You never anticipate getting hurt on the job, but the truth is accidents do happen and your employer may not always be on your side. An employer can accuse you of causing the accident that led to your injuries and even try to terminate your employment. Worst of all, they may not be willing to give you the compensation you deserve to help you get back to a life of normalcy.
The legal professionals at Harvey & Carpenter, Attorneys at Law define work related injury and why a lawyer is best qualified to get you the compensation you may be entitled to under Minnesota law.
What Is A Work Injury?
A work injury is an injury, illness, or fatality that occurs on the job or while you’re working for an employer. According to Workplace Injury Statistics, “Minnesota is above the national average for non-fatal work injuries.” This means injuries are occurring on the job in Minnesota at a rate higher than the set average for the United States. The U.S. Bureau of Labor Statistics reported,”2.8 million non-fatal injuries in the 2019.” Those numbers increased in 2020 and are expected to slightly increase for 2021.
What Causes Work Injuries To Occur?
There are a number of factors that can contribute to a work-related injury. The National Safety Council suggests, there are three primary factors that result in work related injuries including:
- over exertion/bodily reaction
- slip and falls
- contact with objects and equipment
Credit: National Safety Council
There are many other factors that can result in a work injury. For example, a trip without falling can result in an injury. If you or someone you love has been hurt on the job, it’s best to talk to a legal professional to determine your rights and the possibility of your employer being financially responsible for your medical cost, wage loss, and disability.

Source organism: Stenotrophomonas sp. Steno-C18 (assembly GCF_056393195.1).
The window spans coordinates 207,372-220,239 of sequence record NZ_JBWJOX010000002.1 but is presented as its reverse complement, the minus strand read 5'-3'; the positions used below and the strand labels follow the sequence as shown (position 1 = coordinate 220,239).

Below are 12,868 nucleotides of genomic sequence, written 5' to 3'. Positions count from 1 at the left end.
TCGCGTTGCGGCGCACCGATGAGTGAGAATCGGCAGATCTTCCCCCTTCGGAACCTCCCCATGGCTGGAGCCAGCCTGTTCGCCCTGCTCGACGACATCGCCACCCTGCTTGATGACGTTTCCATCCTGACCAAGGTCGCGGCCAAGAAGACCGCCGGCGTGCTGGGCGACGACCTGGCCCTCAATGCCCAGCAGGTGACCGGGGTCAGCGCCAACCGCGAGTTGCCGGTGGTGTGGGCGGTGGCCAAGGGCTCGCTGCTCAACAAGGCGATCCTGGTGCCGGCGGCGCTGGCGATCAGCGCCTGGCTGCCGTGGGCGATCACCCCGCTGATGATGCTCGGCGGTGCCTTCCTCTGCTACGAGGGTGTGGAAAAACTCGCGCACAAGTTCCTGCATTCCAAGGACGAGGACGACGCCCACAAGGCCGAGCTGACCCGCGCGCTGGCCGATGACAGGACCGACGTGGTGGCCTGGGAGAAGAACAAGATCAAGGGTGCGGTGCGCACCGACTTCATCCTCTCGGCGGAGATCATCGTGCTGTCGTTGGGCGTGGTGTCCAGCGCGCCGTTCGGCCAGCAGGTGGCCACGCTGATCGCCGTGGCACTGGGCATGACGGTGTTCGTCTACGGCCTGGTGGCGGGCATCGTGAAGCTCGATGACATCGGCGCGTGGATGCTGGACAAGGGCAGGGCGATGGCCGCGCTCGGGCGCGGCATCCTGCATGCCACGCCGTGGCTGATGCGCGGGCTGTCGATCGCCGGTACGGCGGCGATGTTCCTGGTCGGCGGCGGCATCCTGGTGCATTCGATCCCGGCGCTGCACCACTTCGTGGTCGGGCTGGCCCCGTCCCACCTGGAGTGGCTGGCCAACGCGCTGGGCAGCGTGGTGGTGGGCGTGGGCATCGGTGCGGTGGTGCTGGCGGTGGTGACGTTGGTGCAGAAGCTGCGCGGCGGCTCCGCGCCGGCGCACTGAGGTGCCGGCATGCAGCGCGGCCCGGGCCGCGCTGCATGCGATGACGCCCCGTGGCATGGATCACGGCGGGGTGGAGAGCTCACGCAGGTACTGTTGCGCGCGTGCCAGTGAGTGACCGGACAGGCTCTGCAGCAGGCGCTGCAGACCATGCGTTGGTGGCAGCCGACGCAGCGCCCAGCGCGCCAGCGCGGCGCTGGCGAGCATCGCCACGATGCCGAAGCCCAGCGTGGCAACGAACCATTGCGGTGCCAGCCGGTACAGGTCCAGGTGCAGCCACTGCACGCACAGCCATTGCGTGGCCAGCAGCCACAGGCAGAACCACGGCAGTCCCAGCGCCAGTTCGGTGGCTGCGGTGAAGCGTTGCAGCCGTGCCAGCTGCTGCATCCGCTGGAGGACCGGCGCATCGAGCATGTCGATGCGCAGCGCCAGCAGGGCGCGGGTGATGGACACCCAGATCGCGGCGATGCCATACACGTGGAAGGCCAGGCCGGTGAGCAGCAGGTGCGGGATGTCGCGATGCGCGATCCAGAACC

I’ve Been Hurt At Work! What Should I Do?
The most important step if you’ve been hurt on the job, is reporting it to your employer. If you fail to report your injury to your employer, it can have a serious impact on any claims you make for work-related injuries. Reporting your injury is the initial step towards filing a worker’s compensation claim. It’s important to talk to a legal professional if you need to file a worker’s compensation claim. In fact, waiting to long to report your injuries or failing to report all your injuries, can also have a devastating impact on your claim.
Next, you should immediately go see a doctor to be treated and to have your injuries documented. A doctor can determine if your injury is temporary or permanent. A licensed doctor will be able to document all your injuries and separate your work-related injuries from previous injuries.
The doctor’s assessment of your injuries will determine the amount of time it will take to recover and the nature of your injuries. However, an employer may ask the employee to see one of their own doctors (often called an Independent Medical Exam), but you should first consult with your attorney for advice.
What Is Workers’ Compensation? How Does It Apply To My Work Injury?